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Publication #FE596

Handbook of Florida Water Regulation: Florida Department of Agriculture and Consumer Services1

Michael T. Olexa and Sean Crisafulli2

Preface

This handbook is designed to provide an accurate, current, and authoritative summary of the principal federal and state (Florida) laws that directly or indirectly relate to agriculture. This handbook provides a basic overview of the many rights and responsibilities that farmers and farmland owners have under both federal and state laws as well as the appropriate contact information to obtain more detailed information. However, the reader should be aware that because the laws, administrative rulings, and court decisions on which this handbook is based are subject to constant revision, portions of this publication could become outdated at any time. Several details of cited laws are also left out due to space limitations.

This handbook is distributed with the understanding that the authors are not engaged in rendering legal or other professional advice, and the information contained herein should not be regarded as a substitute for professional advice. This handbook is not all inclusive in providing information to achieve compliance with the federal and state laws and regulations governing water protection. For these reasons, the use of these materials by any person constitutes an agreement to hold harmless the authors, the UF/IFAS Center for Agricultural and Natural Resource Law, the Florida Cooperative Extension Service, the Institute of Food and Agricultural Sciences, and the University of Florida for any liability claims, damages, or expenses that may be incurred by any person as a result of reference to or reliance on the information contained in this handbook.

FDACS Overview

The Florida Department of Agriculture and Consumer Services (FDACS) carries out functions related to farming practices and products, such as ensuring the safety and wholesomeness of food and other consumer products through inspection and testing programs; assisting Florida's farmers and agricultural industries with the production and promotion of agricultural products; and conserving and protecting the state's agricultural and natural resources by reducing wildfires, promoting environmentally safe agricultural practices, and managing public lands. Responsibilities of FDACS include

  • The registration, labeling, and inspection of commercial fertilizers, pesticides, and gasoline and oils

  • The registration (i.e., licensing and regulation) of pesticide applicators

  • Soil and water conservation

FDACS is separated into divisions and offices. Those involving state water regulation include the following:

  1. Division of Agricultural and Environmental Services administers various regulatory programs concerning environmental and consumer protection issues, including agricultural pesticide and fertilizer registration and regulation, and groundwater monitoring (http://www.freshfromflorida.com/Divisions-Offices/Agricultural-Environmental-Services)

  2. Division of Florida Forest Service, Forest Hydrology Section is responsible for state water resource management and hydrologic restoration (http://www.freshfromflorida.com/Divisions-Offices/Florida-Forest-Service/Our-Forests/Best-Management-Practices-BMP)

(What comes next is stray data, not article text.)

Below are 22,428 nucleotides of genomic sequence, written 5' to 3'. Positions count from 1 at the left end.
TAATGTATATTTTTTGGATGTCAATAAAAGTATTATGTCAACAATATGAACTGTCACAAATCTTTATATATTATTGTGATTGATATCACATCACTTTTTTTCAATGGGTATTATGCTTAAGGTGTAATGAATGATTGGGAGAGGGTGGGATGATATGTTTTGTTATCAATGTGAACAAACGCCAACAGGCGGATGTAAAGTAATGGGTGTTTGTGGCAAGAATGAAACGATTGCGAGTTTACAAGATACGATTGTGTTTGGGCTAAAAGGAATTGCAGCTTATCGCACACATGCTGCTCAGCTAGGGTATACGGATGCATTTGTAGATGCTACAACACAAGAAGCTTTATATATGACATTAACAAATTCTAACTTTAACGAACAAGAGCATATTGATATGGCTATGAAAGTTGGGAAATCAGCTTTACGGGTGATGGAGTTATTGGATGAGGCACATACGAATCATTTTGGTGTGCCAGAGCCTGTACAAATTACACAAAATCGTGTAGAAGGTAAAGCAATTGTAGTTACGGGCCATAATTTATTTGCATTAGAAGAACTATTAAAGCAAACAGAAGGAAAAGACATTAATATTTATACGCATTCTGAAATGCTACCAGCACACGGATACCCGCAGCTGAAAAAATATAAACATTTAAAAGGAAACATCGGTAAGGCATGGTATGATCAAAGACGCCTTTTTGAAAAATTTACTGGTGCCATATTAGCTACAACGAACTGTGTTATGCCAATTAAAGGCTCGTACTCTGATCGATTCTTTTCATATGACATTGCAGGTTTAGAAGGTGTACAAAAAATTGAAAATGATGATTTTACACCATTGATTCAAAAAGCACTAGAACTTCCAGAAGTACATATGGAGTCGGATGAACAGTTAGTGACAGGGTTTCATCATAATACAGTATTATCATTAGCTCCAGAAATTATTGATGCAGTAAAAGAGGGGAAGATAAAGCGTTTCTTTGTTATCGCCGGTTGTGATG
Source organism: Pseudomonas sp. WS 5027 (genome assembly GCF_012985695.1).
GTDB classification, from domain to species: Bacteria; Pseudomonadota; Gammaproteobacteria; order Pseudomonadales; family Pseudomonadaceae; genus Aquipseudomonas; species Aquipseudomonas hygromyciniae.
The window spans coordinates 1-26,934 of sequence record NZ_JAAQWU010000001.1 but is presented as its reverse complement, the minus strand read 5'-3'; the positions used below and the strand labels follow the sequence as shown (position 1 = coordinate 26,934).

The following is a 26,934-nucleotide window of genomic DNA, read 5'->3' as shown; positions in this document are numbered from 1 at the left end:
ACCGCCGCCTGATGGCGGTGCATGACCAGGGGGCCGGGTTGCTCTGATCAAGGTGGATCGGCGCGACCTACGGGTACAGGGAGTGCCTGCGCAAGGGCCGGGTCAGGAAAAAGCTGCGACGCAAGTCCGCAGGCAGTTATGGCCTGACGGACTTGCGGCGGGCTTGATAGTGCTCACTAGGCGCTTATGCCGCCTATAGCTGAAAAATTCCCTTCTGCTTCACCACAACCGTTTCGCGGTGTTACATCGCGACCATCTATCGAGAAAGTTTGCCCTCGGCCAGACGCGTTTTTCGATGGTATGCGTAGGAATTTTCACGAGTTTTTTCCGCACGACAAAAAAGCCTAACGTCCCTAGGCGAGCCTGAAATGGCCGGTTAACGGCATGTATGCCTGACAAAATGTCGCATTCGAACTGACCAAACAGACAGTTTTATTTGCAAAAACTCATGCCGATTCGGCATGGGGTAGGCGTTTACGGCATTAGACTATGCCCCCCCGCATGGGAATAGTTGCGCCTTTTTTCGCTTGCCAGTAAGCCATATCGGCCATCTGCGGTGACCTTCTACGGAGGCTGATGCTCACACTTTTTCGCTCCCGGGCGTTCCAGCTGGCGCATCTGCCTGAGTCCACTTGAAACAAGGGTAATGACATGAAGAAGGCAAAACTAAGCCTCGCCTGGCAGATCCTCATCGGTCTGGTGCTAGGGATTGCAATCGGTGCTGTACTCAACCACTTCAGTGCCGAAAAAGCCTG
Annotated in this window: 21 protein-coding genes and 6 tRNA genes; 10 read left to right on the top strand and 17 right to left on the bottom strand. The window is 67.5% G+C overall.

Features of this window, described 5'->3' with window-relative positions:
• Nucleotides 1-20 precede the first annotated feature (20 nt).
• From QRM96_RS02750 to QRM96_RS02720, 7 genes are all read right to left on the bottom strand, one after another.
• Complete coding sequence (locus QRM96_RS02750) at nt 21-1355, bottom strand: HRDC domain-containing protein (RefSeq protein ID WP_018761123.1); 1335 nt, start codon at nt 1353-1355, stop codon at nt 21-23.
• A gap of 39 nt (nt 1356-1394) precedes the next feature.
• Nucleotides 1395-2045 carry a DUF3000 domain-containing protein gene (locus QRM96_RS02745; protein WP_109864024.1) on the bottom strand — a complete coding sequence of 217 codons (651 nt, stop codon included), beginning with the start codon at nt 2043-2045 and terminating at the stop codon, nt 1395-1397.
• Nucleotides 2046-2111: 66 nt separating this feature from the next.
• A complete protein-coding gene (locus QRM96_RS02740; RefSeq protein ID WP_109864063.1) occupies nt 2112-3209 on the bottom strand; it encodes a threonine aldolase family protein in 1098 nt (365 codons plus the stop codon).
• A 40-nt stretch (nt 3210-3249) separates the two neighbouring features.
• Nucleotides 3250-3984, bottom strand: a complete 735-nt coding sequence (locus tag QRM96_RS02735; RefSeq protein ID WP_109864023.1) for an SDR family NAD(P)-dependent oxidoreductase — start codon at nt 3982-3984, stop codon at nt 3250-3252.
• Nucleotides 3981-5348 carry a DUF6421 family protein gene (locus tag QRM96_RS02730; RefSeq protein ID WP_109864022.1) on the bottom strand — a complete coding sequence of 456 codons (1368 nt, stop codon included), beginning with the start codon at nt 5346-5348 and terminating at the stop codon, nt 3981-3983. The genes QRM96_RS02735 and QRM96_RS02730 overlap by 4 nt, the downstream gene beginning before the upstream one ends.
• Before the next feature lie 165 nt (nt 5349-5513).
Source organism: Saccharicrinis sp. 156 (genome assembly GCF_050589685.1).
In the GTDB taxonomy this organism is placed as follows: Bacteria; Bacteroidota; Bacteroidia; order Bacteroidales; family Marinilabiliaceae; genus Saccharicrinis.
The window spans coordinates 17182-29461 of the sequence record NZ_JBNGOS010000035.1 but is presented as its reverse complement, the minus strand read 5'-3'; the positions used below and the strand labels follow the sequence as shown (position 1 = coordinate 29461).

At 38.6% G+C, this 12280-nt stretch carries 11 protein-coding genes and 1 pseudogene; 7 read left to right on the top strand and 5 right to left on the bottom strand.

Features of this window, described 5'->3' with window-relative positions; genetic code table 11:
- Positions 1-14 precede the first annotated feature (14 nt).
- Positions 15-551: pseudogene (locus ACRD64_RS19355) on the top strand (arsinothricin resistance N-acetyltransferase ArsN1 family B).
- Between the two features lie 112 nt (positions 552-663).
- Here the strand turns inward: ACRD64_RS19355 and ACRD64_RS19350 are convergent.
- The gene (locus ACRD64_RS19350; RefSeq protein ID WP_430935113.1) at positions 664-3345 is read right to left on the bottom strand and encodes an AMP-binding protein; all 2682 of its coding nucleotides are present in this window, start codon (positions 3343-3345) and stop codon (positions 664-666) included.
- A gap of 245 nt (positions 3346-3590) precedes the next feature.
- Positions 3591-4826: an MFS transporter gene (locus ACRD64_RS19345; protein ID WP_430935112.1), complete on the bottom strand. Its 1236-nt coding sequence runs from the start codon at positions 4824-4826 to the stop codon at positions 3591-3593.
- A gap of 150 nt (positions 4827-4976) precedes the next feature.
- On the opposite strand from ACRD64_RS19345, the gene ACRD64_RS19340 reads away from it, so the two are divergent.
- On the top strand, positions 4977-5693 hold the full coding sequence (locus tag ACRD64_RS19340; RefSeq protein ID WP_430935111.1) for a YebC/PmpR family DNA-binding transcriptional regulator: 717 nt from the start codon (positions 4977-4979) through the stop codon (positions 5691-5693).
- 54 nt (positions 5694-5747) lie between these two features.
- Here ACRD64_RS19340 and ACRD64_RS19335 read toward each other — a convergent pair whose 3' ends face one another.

3. Office of Agricultural Water Policy (OAWP) provides communication between federal/state/local agencies and the agricultural industry on water quantity and water quality issues involving agriculture (http://www.freshfromflorida.com/Divisions-Offices/Agricultural-Water-Policy)

More information about FDACS can be found at the FDACS website at http://www.freshfromflorida.com.

Acknowledgments

The authors are indebted to the personnel of both state and federal agencies who provided their time and advice in the preparation of this handbook. We wish to acknowledge Carol Fountain and Travis Prescott at the University of Florida for their assistance in editing this handbook.

Footnotes

1.

This is EDIS document FE596, a publication of the Food and Resource Economics Department, UF/IFAS Extension, Gainesville, FL. Published December 2005, revised June 2011 and April 2015. Please visit the EDIS website at http://edis.ifas.ufl.edu.

2.

Michael T. Olexa, professor, Food and Resource Economics Department, and director, UF/IFAS Center for Agricultural and Natural Resource Law, University of Florida, UF/IFAS Extension, Gainesville, FL, and member of The Florida Bar. Sean Crisafulli, student, Levin College of Law, University of Florida, Gainesville, FL.


The Institute of Food and Agricultural Sciences (IFAS) is an Equal Opportunity Institution authorized to provide research, educational information and other services only to individuals and institutions that function with non-discrimination with respect to race, creed, color, religion, age, disability, sex, sexual orientation, marital status, national origin, political opinions or affiliations. For more information on obtaining other UF/IFAS Extension publications, contact your county's UF/IFAS Extension office.

U.S. Department of Agriculture, UF/IFAS Extension Service, University of Florida, IFAS, Florida A & M University Cooperative Extension Program, and Boards of County Commissioners Cooperating. Nick T. Place, dean for UF/IFAS Extension.